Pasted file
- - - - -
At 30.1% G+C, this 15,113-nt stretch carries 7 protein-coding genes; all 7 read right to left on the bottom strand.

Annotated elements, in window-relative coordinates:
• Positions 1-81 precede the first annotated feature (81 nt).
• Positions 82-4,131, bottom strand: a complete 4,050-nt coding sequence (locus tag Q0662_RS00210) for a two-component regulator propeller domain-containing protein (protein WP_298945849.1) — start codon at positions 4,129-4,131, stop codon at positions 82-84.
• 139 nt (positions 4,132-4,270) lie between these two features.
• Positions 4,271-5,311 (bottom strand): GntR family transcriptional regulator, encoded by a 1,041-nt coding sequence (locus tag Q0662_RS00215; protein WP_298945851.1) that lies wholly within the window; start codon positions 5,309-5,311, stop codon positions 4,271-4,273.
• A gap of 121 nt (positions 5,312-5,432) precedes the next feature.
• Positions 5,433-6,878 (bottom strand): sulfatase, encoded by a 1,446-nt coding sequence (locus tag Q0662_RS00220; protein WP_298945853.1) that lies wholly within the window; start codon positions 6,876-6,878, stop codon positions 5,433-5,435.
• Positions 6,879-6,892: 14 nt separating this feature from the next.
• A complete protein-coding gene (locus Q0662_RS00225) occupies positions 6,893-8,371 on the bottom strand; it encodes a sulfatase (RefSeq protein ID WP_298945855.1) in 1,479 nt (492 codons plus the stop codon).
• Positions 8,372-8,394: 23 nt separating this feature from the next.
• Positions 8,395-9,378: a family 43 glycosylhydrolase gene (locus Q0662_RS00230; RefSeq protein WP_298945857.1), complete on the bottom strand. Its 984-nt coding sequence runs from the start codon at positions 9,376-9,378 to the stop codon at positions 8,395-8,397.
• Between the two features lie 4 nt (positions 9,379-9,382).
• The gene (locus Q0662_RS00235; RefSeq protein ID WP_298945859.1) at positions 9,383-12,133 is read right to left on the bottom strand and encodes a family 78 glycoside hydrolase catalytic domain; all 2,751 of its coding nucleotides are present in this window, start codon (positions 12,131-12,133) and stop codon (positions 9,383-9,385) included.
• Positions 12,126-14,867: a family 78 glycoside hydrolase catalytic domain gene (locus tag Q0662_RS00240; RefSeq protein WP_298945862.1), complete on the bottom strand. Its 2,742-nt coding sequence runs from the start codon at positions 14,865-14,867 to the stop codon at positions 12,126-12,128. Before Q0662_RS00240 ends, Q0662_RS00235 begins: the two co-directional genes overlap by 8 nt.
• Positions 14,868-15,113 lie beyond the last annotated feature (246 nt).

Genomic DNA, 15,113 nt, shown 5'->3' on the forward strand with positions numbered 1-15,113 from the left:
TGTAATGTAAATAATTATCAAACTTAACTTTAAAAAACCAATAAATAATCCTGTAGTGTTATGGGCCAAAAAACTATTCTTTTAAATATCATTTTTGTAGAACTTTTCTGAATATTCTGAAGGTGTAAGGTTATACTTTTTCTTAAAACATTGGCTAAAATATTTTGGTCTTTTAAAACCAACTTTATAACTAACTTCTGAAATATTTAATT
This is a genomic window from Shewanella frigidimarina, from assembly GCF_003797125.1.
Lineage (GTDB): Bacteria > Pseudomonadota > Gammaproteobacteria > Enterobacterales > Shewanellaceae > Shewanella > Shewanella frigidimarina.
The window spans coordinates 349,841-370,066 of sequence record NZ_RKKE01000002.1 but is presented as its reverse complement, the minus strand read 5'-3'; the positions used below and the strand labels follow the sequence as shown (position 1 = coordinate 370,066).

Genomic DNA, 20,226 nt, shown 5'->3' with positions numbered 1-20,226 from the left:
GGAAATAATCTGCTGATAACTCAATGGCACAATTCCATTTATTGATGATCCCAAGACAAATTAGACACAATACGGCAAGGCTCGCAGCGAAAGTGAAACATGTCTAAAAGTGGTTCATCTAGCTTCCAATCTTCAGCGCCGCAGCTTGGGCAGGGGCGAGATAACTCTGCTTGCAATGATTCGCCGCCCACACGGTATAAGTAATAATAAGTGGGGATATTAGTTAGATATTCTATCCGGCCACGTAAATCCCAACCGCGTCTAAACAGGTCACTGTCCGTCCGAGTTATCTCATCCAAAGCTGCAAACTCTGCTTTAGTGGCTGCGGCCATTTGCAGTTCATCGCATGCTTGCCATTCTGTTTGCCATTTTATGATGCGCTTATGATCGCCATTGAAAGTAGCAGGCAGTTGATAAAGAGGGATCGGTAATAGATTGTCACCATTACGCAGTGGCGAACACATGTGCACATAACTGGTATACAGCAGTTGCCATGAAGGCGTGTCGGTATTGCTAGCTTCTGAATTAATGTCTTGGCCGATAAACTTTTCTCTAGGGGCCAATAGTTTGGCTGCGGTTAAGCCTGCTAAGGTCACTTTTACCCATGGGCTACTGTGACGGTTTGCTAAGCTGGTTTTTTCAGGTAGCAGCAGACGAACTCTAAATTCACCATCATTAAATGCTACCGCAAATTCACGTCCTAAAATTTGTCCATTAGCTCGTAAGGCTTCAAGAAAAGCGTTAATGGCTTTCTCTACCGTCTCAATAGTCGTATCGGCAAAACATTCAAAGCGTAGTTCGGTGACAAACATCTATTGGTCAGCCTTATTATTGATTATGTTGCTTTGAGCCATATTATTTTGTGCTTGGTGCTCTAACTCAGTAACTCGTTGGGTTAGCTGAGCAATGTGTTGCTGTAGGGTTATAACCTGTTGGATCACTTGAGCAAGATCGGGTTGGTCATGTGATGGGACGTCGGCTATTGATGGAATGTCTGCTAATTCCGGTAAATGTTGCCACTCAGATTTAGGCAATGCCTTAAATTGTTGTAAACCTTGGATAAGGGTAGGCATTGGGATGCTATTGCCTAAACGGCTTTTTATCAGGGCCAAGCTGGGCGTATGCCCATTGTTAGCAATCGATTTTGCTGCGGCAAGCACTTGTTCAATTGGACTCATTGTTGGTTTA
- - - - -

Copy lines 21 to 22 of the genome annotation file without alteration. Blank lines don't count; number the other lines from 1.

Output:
The window spans coordinates 349,841-370,066 of sequence record NZ_RKKE01000002.1 but is presented as its reverse complement, the minus strand read 5'-3'; the positions used below and the strand labels follow the sequence as shown (position 1 = coordinate 370,066).

Genomic DNA, 20,226 nt, shown 5'->3' with positions numbered 1-20,226 from the left: